Am new to MFC.I have an MFC application that has to capture the device/system shut down using MFC window messages.I tried it with wm_close,wm_destroy,wm_endsession.But not able to capture.The fix should be like it has to work in xp/vista and Windows 8.0. Thanks in advance
This mass of data must be reduced with algorithms I do not know. Neural Networks works fine but in the last step I think.
Searching with Google I get Differential equations etc but this is not helpful. I need math formulars I can convert to code.
Thisismyfirstpostingatcodeproject.com, soIapologizeinadvancedforanymistakes. Iwanttodevelopasimple C++ applicationswhichcanrunforWindowsXP, 7, 8. Iwantapplicationtobesimpletoinstallandrunontheseplatformswithoutaneedfor .netframework. KeyhereisniceskinnedUI.
IdidsomeresearchontopicandcheckedvariousapplicationsyoucandownloadfromtheInternetandonethatcaughtmyeyeisSlimCleanerathttps://www.slimwareutilities.com/slimcleaner.php . If you click on Screenshot you can see the UI. I installed it on Win XP, 7 and 8 and it looks the same on all three platforms. From the .exe and included DLL it does not appear to be a .net application. This is the listing of the installed folder:
cleaner.db649KB 9/15/2014 9:22PMDataBaseFileMyDefragDll.dll649KB 7/18/2012 6:47AMApplicationExteservice.db7KB 9/15/2014 9:22PMDataBaseFileSlimCleaner.exe29,623KB 7/10/2013 9:53AMApplicationSlimShell64.dll673KB 7/10/2013 9:53AMApplicationExtenSlimShell.dll559KB 7/10/2013 9:53AMApplicationExtenstartup.db10,841KB 9/15/2014 9:22PMDataBaseFileMyquestioniscansomebodypleasehelpmeunderstandwhattoolstheyused, whatdevelopmentenvironment, andAPI. IsitMFC, Winformsor WPF? Thelatertwoare .net, asfarasIunderstand, butmaybetheyarejustcompliedasstandaloneapplication. Thingthatthiscaughtmysysisthat .exeis30MBissize. Itappearsthatthewholeapplicationisinthatsingle file!
AsanewtoWindowsdevelopmentIdonothavealotexperienceandifsomebodyalsocangivesomehintsandideaswhenIseeanapplicationwiththeUIIlikehowtofigureoutwhattheyusedtodevelopit. Iamnotinterestedinreverseengineeringtheapplication, justtofigureoutisitMCFbase, WinformsorWPF, isitdoneinVisualStudioor C++ Builderetc. Maybewhattoolstheyusedforskinningetc.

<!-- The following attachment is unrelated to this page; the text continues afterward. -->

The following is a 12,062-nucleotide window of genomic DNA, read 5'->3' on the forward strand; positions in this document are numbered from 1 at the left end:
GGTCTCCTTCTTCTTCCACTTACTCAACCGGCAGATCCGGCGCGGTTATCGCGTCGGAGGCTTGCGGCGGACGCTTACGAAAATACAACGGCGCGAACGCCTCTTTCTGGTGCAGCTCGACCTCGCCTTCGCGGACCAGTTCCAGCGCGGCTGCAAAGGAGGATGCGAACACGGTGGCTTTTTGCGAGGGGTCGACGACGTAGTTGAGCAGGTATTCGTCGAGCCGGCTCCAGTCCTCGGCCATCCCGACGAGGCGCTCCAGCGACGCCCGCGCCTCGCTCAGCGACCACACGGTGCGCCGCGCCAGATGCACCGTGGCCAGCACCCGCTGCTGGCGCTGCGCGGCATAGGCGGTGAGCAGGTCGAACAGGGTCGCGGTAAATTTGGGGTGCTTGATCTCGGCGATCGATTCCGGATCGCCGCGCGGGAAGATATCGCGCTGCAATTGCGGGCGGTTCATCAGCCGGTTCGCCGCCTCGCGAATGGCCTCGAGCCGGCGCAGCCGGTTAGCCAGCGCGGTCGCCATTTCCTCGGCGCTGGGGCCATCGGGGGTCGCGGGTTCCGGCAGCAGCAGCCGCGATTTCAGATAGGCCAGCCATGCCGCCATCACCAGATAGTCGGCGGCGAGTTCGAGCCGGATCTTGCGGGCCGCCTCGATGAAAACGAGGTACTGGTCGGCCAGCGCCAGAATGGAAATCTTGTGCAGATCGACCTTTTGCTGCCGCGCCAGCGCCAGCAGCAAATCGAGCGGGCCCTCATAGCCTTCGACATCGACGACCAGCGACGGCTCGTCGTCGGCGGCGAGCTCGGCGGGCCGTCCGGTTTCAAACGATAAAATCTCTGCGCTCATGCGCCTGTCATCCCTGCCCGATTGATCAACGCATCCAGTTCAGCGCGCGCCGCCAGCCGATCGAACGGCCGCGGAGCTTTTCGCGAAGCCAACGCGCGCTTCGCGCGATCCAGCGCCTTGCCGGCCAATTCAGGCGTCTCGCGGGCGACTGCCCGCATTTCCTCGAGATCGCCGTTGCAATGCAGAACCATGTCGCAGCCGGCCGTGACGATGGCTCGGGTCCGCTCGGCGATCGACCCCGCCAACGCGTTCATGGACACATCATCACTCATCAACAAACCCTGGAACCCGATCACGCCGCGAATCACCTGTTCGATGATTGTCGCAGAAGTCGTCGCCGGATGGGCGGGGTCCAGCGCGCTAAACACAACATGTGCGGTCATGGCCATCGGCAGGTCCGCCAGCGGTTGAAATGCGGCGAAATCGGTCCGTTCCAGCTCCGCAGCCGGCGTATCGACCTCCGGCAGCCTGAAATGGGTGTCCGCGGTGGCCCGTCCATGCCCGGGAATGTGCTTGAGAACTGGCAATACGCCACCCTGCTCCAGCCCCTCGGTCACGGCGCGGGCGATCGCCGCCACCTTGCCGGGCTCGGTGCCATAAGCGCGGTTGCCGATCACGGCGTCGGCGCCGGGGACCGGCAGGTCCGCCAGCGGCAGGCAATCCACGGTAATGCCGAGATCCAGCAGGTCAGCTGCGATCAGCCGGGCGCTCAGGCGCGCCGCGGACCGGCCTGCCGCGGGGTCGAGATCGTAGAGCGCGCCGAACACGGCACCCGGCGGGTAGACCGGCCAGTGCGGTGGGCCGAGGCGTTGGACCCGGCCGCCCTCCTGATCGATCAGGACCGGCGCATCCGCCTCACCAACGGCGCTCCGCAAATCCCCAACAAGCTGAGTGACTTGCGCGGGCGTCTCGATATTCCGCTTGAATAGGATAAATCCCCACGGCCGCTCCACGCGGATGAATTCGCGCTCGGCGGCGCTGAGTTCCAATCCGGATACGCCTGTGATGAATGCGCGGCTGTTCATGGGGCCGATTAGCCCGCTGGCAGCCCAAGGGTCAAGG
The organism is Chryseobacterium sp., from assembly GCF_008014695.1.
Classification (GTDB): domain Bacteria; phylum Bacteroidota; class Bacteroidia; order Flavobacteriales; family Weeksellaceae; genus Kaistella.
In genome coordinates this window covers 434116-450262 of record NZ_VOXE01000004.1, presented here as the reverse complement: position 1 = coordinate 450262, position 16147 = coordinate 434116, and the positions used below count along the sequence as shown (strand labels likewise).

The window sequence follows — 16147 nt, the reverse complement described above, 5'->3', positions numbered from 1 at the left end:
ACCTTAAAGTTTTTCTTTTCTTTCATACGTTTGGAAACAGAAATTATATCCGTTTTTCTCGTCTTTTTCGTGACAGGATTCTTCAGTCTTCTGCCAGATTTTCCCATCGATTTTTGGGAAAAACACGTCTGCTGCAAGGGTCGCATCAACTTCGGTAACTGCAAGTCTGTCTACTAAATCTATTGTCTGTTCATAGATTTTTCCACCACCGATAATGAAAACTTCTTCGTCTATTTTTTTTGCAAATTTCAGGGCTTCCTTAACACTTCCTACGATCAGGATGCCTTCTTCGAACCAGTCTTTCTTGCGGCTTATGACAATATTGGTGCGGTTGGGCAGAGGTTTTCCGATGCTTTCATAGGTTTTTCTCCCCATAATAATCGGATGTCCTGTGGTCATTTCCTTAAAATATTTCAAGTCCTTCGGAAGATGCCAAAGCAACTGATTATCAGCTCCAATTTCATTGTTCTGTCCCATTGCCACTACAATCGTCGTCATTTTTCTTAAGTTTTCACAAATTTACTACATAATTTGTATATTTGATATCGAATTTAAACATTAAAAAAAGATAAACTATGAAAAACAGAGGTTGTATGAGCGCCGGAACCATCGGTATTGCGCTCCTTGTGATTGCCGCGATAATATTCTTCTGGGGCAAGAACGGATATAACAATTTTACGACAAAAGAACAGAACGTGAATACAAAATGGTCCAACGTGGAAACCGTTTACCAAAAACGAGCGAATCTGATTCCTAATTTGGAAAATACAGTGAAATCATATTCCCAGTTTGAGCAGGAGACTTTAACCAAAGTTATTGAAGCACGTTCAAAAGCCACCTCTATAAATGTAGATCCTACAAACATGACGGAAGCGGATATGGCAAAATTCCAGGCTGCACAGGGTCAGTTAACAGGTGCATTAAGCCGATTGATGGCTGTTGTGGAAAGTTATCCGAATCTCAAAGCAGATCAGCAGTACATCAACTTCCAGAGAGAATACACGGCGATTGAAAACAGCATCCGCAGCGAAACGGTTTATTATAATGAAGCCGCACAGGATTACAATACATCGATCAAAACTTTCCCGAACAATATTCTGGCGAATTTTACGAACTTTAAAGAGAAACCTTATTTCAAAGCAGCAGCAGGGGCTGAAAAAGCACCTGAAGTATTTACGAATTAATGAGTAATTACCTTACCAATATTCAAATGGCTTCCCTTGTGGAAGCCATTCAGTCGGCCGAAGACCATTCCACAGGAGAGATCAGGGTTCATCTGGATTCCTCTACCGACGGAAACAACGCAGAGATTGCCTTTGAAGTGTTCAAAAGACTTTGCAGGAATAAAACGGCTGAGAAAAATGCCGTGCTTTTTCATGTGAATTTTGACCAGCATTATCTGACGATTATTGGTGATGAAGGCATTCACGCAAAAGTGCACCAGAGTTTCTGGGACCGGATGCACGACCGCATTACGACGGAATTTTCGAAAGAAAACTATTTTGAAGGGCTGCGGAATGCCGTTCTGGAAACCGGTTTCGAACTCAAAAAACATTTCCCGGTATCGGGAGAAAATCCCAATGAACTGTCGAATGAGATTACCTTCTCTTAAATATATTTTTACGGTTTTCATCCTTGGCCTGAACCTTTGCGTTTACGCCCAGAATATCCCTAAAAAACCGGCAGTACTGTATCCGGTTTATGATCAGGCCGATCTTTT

Thank you for your response. It is not an issue of weather to learning MFC or not, it is an issue of wanting to make a right choice up from. If I pick MFC and then later on I find out the Winforms would have been a batter choice it would not be a pleasant realization. MFC is being depreciated by Microsoft so it makes sense to pick something that is going to be around. Further due to the requirement to run on Windows XP, 7 and 8 without .net framework makes it questionable if Winforms or WPF can be used. On the other hand from what I have read it appears that there may be a way to compile a Winforms or WPF into a stand alone application which can be run without .net frameworks.
So before embarking on these adventures I thought to seek some advice and pointers from those who have sailed these waters before me. If I know for sure that let’s say Winforms can be compiled into a stand alone application which does not needs .net frameworks than that would be a good choice to pick. Thank you for your replay anyway.
I have written a client-server program using VC++ 2012 console application, which works on local network properly. But I want to connect to the server program on the internet using client program. I have the computer IP that server program is run on. How can I connect to server program by client?
Thank you for your advice, But it didn’t work. I decided to run server program on one of computers in my office. For this purpose I got that computer’s IP address from http://myip.dnsomatic.com and used it in server program. But error code 10049 was returned. (Cannot assign requested address) :